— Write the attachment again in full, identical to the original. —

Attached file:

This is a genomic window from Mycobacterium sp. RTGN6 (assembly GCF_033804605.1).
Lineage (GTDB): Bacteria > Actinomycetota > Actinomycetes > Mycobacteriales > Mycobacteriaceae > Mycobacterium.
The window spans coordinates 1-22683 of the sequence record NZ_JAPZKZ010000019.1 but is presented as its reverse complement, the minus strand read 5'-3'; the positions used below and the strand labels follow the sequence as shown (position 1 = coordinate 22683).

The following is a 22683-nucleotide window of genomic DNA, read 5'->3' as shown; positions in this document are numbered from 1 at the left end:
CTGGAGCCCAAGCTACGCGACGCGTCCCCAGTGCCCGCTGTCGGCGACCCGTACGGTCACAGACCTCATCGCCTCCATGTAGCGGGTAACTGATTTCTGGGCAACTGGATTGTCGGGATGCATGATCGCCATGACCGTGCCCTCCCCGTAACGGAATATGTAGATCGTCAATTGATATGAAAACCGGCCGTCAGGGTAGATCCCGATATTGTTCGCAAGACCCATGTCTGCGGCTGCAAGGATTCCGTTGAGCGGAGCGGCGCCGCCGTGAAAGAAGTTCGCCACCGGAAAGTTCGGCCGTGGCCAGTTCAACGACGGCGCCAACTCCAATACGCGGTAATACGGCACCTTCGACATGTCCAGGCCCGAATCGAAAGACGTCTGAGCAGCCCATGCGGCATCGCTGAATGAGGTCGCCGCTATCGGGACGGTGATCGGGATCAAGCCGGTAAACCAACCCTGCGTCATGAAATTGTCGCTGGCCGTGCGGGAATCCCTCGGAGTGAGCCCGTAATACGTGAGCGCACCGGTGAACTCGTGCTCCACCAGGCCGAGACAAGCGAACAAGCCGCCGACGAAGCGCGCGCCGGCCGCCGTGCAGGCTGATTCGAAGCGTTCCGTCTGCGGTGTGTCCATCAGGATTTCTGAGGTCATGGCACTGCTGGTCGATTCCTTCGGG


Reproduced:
This is a genomic window from Mycobacterium sp. RTGN6 (assembly GCF_033804605.1).
Lineage (GTDB): Bacteria > Actinomycetota > Actinomycetes > Mycobacteriales > Mycobacteriaceae > Mycobacterium.
The window spans coordinates 1-22683 of the sequence record NZ_JAPZKZ010000019.1 but is presented as its reverse complement, the minus strand read 5'-3'; the positions used below and the strand labels follow the sequence as shown (position 1 = coordinate 22683).

The following is a 22683-nucleotide window of genomic DNA, read 5'->3' as shown; positions in this document are numbered from 1 at the left end:
CTGGAGCCCAAGCTACGCGACGCGTCCCCAGTGCCCGCTGTCGGCGACCCGTACGGTCACAGACCTCATCGCCTCCATGTAGCGGGTAACTGATTTCTGGGCAACTGGATTGTCGGGATGCATGATCGCCATGACCGTGCCCTCCCCGTAACGGAATATGTAGATCGTCAATTGATATGAAAACCGGCCGTCAGGGTAGATCCCGATATTGTTCGCAAGACCCATGTCTGCGGCTGCAAGGATTCCGTTGAGCGGAGCGGCGCCGCCGTGAAAGAAGTTCGCCACCGGAAAGTTCGGCCGTGGCCAGTTCAACGACGGCGCCAACTCCAATACGCGGTAATACGGCACCTTCGACATGTCCAGGCCCGAATCGAAAGACGTCTGAGCAGCCCATGCGGCATCGCTGAATGAGGTCGCCGCTATCGGGACGGTGATCGGGATCAAGCCGGTAAACCAACCCTGCGTCATGAAATTGTCGCTGGCCGTGCGGGAATCCCTCGGAGTGAGCCCGTAATACGTGAGCGCACCGGTGAACTCGTGCTCCACCAGGCCGAGACAAGCGAACAAGCCGCCGACGAAGCGCGCGCCGGCCGCCGTGCAGGCTGATTCGAAGCGTTCCGTCTGCGGTGTGTCCATCAGGATTTCTGAGGTCATGGCACTGCTGGTCGATTCCTTCGGG